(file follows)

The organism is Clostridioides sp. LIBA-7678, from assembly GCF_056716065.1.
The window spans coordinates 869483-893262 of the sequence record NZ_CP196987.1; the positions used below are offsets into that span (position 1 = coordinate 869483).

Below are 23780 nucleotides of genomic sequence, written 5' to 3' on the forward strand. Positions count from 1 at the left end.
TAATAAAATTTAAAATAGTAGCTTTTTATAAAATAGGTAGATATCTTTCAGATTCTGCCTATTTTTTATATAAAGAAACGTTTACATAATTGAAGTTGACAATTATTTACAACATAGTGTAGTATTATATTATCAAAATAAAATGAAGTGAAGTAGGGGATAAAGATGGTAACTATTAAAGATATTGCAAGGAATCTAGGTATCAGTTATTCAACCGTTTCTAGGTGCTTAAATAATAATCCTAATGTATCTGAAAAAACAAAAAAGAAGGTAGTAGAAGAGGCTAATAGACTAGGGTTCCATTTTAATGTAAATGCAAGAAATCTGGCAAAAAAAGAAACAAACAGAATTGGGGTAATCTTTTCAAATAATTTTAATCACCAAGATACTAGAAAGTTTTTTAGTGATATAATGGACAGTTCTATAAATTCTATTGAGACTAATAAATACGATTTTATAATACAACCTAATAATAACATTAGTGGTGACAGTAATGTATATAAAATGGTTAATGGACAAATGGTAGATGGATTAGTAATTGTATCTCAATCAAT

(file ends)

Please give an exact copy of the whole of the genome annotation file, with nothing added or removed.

The organism is Clostridioides sp. LIBA-7678, from assembly GCF_056716065.1.
The window spans coordinates 869483-893262 of the sequence record NZ_CP196987.1; the positions used below are offsets into that span (position 1 = coordinate 869483).

Below are 23780 nucleotides of genomic sequence, written 5' to 3' on the forward strand. Positions count from 1 at the left end.
TAATAAAATTTAAAATAGTAGCTTTTTATAAAATAGGTAGATATCTTTCAGATTCTGCCTATTTTTTATATAAAGAAACGTTTACATAATTGAAGTTGACAATTATTTACAACATAGTGTAGTATTATATTATCAAAATAAAATGAAGTGAAGTAGGGGATAAAGATGGTAACTATTAAAGATATTGCAAGGAATCTAGGTATCAGTTATTCAACCGTTTCTAGGTGCTTAAATAATAATCCTAATGTATCTGAAAAAACAAAAAAGAAGGTAGTAGAAGAGGCTAATAGACTAGGGTTCCATTTTAATGTAAATGCAAGAAATCTGGCAAAAAAAGAAACAAACAGAATTGGGGTAATCTTTTCAAATAATTTTAATCACCAAGATACTAGAAAGTTTTTTAGTGATATAATGGACAGTTCTATAAATTCTATTGAGACTAATAAATACGATTTTATAATACAACCTAATAATAACATTAGTGGTGACAGTAATGTATATAAAATGGTTAATGGACAAATGGTAGATGGATTAGTAATTGTATCTCAATCAAT